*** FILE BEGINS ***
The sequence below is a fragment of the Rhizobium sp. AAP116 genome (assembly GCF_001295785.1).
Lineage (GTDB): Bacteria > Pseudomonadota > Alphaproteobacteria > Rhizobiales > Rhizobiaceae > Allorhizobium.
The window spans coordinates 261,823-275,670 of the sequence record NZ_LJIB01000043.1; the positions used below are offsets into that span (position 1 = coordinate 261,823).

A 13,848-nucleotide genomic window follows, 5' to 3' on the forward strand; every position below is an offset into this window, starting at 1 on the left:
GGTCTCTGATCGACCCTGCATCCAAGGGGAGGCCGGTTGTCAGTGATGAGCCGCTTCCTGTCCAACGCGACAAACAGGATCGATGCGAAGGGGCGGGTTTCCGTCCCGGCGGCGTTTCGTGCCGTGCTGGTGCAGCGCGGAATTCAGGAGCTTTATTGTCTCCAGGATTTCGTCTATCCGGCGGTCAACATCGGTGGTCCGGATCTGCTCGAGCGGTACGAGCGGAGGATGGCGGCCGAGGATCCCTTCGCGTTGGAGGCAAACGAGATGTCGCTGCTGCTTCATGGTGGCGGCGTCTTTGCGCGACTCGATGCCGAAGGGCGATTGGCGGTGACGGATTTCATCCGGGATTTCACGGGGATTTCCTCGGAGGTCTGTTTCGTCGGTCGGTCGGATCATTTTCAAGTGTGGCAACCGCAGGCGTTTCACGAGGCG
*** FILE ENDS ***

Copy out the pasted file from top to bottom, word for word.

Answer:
The sequence below is a fragment of the Rhizobium sp. AAP116 genome (assembly GCF_001295785.1).
Lineage (GTDB): Bacteria > Pseudomonadota > Alphaproteobacteria > Rhizobiales > Rhizobiaceae > Allorhizobium.
The window spans coordinates 261,823-275,670 of the sequence record NZ_LJIB01000043.1; the positions used below are offsets into that span (position 1 = coordinate 261,823).

A 13,848-nucleotide genomic window follows, 5' to 3' on the forward strand; every position below is an offset into this window, starting at 1 on the left:
GGTCTCTGATCGACCCTGCATCCAAGGGGAGGCCGGTTGTCAGTGATGAGCCGCTTCCTGTCCAACGCGACAAACAGGATCGATGCGAAGGGGCGGGTTTCCGTCCCGGCGGCGTTTCGTGCCGTGCTGGTGCAGCGCGGAATTCAGGAGCTTTATTGTCTCCAGGATTTCGTCTATCCGGCGGTCAACATCGGTGGTCCGGATCTGCTCGAGCGGTACGAGCGGAGGATGGCGGCCGAGGATCCCTTCGCGTTGGAGGCAAACGAGATGTCGCTGCTGCTTCATGGTGGCGGCGTCTTTGCGCGACTCGATGCCGAAGGGCGATTGGCGGTGACGGATTTCATCCGGGATTTCACGGGGATTTCCTCGGAGGTCTGTTTCGTCGGTCGGTCGGATCATTTTCAAGTGTGGCAACCGCAGGCGTTTCACGAGGCG